HFFG is an over-valued, over-levered food distributor with an unparalleled level of related party transactions that just wrote down most of its latest deal. Moreover, its focus on the Chinese independent restaurant industry positions it poorly in a post COVID world. We believe HFFG is worth $1.50-$3.00 or 60-80% lower vs. current price.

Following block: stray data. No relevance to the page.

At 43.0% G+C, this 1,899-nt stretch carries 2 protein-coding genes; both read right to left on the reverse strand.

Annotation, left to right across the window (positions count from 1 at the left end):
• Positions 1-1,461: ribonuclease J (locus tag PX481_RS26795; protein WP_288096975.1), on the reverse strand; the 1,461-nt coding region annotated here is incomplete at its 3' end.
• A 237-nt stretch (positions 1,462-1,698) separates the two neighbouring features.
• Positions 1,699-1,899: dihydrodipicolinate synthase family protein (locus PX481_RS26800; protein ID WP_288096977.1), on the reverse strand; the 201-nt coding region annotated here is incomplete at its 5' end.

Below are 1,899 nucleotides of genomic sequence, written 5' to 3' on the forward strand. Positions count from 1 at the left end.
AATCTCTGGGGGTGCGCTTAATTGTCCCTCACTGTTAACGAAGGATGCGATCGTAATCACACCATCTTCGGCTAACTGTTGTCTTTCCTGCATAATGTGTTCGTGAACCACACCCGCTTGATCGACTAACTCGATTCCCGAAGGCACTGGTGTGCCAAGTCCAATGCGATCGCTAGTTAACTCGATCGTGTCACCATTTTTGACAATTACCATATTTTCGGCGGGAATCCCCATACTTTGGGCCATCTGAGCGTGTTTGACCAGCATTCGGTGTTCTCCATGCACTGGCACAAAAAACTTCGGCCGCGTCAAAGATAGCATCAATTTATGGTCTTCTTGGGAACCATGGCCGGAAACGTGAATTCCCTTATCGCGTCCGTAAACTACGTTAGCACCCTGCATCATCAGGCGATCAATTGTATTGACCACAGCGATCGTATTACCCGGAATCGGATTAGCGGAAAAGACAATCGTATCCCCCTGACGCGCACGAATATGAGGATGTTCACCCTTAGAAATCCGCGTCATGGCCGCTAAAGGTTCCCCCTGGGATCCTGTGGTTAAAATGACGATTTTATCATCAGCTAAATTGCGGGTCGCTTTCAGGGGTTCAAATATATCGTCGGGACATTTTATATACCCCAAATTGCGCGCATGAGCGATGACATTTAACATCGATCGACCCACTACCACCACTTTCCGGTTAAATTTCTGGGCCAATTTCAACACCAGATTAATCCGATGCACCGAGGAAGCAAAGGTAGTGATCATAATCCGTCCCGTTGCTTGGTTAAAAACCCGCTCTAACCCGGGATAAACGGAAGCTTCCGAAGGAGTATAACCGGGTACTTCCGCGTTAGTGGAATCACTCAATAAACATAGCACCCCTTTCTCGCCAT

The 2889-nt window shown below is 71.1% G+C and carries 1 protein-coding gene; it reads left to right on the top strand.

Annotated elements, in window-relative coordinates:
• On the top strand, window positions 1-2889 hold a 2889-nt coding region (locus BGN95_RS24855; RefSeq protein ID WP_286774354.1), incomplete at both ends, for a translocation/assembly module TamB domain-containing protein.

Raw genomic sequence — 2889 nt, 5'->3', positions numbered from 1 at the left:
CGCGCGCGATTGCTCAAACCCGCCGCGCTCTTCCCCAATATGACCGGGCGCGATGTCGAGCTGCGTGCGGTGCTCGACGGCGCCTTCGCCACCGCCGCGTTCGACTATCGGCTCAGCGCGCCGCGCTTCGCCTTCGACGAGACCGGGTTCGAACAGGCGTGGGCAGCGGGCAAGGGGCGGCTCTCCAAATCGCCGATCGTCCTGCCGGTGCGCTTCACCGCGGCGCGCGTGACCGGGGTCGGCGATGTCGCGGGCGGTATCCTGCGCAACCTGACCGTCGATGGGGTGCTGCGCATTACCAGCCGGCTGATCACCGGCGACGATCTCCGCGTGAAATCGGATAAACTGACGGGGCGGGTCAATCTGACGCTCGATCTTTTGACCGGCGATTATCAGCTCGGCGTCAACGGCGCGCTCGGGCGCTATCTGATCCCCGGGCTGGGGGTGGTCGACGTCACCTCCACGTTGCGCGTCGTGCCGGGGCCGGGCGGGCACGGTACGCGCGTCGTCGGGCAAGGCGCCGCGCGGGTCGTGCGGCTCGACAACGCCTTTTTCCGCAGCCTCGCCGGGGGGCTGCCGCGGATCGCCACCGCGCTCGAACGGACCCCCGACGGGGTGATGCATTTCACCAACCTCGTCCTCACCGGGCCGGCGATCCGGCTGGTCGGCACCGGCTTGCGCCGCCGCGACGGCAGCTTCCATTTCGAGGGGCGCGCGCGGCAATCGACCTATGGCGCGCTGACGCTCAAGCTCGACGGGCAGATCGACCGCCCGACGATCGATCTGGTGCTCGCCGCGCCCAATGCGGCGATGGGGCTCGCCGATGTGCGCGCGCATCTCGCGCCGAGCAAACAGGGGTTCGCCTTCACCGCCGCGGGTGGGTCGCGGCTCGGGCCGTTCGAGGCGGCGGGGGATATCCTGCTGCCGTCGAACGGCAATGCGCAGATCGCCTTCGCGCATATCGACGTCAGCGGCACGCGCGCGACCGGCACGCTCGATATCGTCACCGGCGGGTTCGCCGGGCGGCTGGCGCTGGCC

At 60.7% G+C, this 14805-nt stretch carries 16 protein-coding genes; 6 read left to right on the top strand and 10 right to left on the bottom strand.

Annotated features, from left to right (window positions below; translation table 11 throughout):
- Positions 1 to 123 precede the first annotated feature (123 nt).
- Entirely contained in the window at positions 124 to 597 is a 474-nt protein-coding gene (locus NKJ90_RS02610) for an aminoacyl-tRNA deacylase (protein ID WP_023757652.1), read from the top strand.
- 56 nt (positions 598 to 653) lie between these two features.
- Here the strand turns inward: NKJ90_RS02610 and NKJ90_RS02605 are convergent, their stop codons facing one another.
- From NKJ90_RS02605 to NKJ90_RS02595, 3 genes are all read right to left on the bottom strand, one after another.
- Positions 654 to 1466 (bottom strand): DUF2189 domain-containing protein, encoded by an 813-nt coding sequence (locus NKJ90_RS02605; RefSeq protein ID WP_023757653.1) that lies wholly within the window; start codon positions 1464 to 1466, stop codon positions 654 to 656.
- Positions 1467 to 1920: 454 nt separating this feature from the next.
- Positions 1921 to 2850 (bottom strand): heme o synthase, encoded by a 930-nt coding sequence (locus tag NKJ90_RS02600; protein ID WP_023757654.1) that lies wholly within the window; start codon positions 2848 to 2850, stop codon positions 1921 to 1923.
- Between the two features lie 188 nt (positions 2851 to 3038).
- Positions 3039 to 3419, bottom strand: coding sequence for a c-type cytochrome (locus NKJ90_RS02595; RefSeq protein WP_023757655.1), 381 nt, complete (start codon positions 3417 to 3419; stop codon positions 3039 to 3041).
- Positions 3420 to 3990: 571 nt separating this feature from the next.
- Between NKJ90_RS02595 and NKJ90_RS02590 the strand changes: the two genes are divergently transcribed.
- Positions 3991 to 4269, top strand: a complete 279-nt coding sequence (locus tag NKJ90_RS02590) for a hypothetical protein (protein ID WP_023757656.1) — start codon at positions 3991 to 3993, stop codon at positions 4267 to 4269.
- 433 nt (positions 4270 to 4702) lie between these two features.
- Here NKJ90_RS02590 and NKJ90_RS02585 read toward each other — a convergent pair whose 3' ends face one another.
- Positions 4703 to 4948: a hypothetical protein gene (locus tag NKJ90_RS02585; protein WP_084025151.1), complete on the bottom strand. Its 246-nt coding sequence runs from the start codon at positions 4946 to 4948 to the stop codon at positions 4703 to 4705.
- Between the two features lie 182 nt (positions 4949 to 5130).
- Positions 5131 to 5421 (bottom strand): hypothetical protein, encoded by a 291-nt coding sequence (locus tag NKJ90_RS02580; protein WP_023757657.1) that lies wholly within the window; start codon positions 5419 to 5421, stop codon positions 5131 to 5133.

HF Food Group Inc. (HFFG) is a leading food distributor that focuses on Chinese restaurants that mainly serve non-Chinese Americans. The business model is very similar to the likes of USFD, SYY, etc. with the distinction being that HFFG is solely focused on a very niche market segment of the foodservice distribution industry. The business operations of procurement, storing, distribution, inventory management are similar to its peers, but HFFG’s comparative advantage comes from a) Chinese management team and employee base that has a deep understanding and appreciation for the Chinese culture, b) has better selection that is more integrated with Chinese food suppliers, and c) call centers based in China + bilingual capabilities offering unparalleled support to their customer base. The uniqueness of the Chinese restaurant industry means that the larger players do not spend the time and effort in growing their Chinese business. Furthermore, most of HFFG’s customer base is comprised of independent, family-owned restaurants which are not as large of a focus for the larger distributors who tend to focus more of their efforts of large casual/QSR chains.